But talk of a designer is not allowed.
So biology faces a causal conundrum. As I’ve previously written,
Materialist biologists are thus pressed to find a third class of causal force — one that works without purpose (required to adhere to materialist philosophy), yet produces purposeful outcomes (required to adhere to the observed world). As yet no reasonable candidate forces have been proposed.
Darwinists need a causal force capable of producing large quantities of information, fantastically improbable molecular machinery, and stunning functional coherence — all without meaning to.
Clearly, this debate is ongoing, and heated.
The Bad Design Argument
It’s not clear that Lents fully understood my previous comments on the “bad design” argument. In saying that the bad design argument is inherently weak, I was talking about the class of argument rather than specific instances of the class.
There are five ways the bad design argument can (and often does) go wrong:
- Not understanding the relevant design goals and constraints.
- Not accounting for design tradeoffs, which are necessary in all complex systems.
- Failure to acknowledge degradation over time — degradation can occur in heritable ways, leading to offspring with defects not present in the parents.
- Logical fallacy — “bad design” ≠ “no design.”
- Aesthetic considerations — which usually translate into some variation on, “I wouldn’t have done it that way.”
There is, in fact, a discipline and methodology for critiquing designs. It takes serious work to demonstrate that you’ve not made errors in evaluating a design, and this work must be done for each purported instance of “bad design.” This is true for man-made things and for living things.
Of course, with biology such critiques are more difficult than they would be if you were reviewing the design of an Atlas V rocket. Biology is much more complex. Much of how it works remains to be discovered, so evaluating the design of any living system is normally done in the absence of sufficient knowledge.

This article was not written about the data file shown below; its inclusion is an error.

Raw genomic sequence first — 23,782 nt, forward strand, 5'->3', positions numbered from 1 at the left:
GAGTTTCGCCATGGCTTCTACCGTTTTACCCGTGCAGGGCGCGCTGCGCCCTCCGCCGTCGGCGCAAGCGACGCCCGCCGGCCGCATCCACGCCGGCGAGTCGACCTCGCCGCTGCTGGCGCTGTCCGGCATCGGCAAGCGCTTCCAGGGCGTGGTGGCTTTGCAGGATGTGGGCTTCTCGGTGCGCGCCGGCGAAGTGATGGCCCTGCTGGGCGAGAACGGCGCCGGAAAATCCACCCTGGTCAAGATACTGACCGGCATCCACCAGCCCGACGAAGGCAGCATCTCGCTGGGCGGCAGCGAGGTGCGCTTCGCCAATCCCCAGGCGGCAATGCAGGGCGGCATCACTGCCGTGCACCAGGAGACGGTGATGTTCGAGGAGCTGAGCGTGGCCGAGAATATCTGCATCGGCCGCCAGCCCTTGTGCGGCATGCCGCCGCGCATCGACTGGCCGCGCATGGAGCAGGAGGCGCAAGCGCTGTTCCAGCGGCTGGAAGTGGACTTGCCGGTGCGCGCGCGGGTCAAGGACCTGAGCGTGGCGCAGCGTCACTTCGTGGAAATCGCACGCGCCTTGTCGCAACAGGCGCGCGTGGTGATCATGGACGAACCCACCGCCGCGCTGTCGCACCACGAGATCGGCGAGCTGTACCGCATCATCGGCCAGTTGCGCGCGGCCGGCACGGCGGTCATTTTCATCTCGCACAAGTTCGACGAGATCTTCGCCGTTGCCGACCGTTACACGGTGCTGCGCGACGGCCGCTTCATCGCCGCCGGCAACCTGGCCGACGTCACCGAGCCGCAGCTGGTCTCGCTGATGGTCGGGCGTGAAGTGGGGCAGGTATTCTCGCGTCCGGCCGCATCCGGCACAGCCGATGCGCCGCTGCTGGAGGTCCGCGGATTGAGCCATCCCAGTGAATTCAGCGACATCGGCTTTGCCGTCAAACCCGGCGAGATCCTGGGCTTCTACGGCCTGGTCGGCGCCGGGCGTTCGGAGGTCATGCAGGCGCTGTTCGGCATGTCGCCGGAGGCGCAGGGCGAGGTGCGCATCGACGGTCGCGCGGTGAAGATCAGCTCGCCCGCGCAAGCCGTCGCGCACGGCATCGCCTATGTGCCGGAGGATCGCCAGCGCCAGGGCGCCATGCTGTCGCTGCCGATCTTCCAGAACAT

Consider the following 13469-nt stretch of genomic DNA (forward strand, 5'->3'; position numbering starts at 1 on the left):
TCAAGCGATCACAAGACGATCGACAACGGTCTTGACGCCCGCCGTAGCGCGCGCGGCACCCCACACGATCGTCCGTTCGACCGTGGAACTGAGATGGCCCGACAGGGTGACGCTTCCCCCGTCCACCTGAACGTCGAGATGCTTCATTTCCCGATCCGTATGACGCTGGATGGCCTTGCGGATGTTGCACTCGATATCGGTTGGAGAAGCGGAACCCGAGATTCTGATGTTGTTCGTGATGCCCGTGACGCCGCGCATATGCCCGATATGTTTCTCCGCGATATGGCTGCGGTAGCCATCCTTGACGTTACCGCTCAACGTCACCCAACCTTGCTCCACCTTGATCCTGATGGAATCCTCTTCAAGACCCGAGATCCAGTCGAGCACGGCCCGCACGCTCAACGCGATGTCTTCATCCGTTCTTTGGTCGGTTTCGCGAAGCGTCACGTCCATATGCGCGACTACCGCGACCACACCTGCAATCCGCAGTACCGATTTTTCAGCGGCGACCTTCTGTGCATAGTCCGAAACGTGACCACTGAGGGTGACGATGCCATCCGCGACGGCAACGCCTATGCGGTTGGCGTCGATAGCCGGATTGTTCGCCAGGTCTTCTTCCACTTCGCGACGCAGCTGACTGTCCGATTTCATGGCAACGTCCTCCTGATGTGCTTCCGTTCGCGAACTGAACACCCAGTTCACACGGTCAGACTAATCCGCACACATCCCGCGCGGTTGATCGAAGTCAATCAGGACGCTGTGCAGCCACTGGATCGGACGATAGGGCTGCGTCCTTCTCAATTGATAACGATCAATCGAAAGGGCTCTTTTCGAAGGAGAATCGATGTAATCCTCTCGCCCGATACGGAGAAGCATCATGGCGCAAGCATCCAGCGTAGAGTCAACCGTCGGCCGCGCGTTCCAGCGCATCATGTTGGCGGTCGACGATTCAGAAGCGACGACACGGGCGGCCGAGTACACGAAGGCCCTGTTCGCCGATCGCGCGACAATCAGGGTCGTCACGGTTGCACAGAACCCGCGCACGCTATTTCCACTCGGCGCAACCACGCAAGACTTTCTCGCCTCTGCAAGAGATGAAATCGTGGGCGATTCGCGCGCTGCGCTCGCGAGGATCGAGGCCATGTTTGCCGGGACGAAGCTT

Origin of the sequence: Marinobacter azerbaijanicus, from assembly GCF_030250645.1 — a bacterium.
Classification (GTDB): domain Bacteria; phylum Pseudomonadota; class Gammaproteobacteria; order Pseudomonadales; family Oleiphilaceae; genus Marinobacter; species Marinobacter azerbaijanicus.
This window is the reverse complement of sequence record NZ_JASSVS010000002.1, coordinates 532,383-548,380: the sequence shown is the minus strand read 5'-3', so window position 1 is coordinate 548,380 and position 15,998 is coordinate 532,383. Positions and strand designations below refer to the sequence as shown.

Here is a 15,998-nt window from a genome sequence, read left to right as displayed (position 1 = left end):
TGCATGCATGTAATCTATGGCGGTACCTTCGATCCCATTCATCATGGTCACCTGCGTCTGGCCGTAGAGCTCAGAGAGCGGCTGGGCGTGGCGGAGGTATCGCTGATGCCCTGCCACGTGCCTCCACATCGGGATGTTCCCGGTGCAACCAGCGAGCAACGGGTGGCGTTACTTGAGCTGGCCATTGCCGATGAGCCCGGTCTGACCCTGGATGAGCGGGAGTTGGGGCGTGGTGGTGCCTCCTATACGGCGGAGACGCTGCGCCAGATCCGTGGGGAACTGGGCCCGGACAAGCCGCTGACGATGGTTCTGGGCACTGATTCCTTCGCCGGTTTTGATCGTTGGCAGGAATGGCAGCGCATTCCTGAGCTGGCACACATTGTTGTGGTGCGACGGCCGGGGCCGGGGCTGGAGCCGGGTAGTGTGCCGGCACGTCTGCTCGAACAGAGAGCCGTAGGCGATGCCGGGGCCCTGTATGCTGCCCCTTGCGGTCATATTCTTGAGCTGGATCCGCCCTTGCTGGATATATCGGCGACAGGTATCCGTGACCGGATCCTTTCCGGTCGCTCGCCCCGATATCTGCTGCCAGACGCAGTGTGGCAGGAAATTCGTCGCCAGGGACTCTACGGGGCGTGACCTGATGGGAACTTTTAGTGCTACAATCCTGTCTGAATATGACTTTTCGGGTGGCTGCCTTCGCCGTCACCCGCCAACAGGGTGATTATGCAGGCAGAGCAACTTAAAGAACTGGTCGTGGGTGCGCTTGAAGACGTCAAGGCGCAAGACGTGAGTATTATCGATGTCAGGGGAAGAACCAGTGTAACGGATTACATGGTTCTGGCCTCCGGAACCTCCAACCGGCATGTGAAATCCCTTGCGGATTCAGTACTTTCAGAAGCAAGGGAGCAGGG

As a result, any claim that a biological system or subsystem is poorly designed must be done with a healthy dose of humility, else the proponent risks coming across as presumptuous.
Therefore, my argument stands:
Absence of sufficient knowledge + presumptions = ignorance + arrogance
While Lents took my comment along these lines as a personal attack, it was meant simply as a general assessment of this class of argument.
The bad design argument is weak in two additional ways.
First, it’s usually possible (and sometimes easy) to find counter arguments. When the argument consists mainly of story-telling, someone is bound to come up with counter-stories. Almost inevitably the conversation devolves into a spitting contest over who’s telling the best story. Regardless of which side better represents the truth of the matter, at some point the cost-benefit ratio gets too high, readers move on, and the argument peters out.
A case in point is what Lents describes as “eight [bones] in our wrist, like a useless pile of rocks, good for nothing but sprains and strains” (emphasis added). Even on its surface, this casual and dismissive assessment seems to illustrate several of the five ways the bad design argument can go wrong. Given the enormous range of capabilities of the human hand — from the subtle touch needed to play a violin to heavy physical labor, from fine dexterity to absorbing heavy impacts — it’s clear that the hand must be both strong and flexible. The obvious way to engineer this is with small, solid components (bones), with suitable shapes to allow the correct range of motion(s), with suitable connecting and separating tissues (ligaments, tendons, cartilage) in just the right places between and among all those parts, and the whole thing wrapped tightly (in ligaments) to bind it together. Given the human hand’s impressive performance against such diverse capabilities, it doesn’t seem like such a bad design.
Minimally, an assertion of this kind requires that all the relevant stresses and forces have been considered against the observed range of movements, and that the design in some way or other doesn’t stand up to the tasks required of it.